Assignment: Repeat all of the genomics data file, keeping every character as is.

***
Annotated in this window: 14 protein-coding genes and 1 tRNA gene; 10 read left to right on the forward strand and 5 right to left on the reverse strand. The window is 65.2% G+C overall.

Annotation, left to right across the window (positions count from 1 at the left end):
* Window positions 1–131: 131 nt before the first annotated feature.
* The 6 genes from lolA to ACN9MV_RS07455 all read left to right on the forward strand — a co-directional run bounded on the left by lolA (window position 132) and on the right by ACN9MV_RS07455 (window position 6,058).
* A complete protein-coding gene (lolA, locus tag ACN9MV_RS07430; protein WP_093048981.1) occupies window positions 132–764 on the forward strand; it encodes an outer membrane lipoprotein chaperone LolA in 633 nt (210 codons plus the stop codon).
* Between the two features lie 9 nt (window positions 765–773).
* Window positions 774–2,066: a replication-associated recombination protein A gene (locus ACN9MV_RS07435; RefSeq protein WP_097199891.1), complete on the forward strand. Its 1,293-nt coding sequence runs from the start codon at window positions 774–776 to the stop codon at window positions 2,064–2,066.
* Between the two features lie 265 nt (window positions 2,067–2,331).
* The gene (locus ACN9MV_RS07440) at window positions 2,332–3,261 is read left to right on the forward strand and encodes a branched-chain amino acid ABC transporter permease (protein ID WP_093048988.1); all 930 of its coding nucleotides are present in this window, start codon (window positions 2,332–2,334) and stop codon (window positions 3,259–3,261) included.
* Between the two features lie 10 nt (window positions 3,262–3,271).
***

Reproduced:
Annotated in this window: 14 protein-coding genes and 1 tRNA gene; 10 read left to right on the forward strand and 5 right to left on the reverse strand. The window is 65.2% G+C overall.

Annotation, left to right across the window (positions count from 1 at the left end):
* Window positions 1–131: 131 nt before the first annotated feature.
* The 6 genes from lolA to ACN9MV_RS07455 all read left to right on the forward strand — a co-directional run bounded on the left by lolA (window position 132) and on the right by ACN9MV_RS07455 (window position 6,058).
* A complete protein-coding gene (lolA, locus tag ACN9MV_RS07430; protein WP_093048981.1) occupies window positions 132–764 on the forward strand; it encodes an outer membrane lipoprotein chaperone LolA in 633 nt (210 codons plus the stop codon).
* Between the two features lie 9 nt (window positions 765–773).
* Window positions 774–2,066: a replication-associated recombination protein A gene (locus ACN9MV_RS07435; RefSeq protein WP_097199891.1), complete on the forward strand. Its 1,293-nt coding sequence runs from the start codon at window positions 774–776 to the stop codon at window positions 2,064–2,066.
* Between the two features lie 265 nt (window positions 2,067–2,331).
* The gene (locus ACN9MV_RS07440) at window positions 2,332–3,261 is read left to right on the forward strand and encodes a branched-chain amino acid ABC transporter permease (protein ID WP_093048988.1); all 930 of its coding nucleotides are present in this window, start codon (window positions 2,332–2,334) and stop codon (window positions 3,259–3,261) included.
* Between the two features lie 10 nt (window positions 3,262–3,271).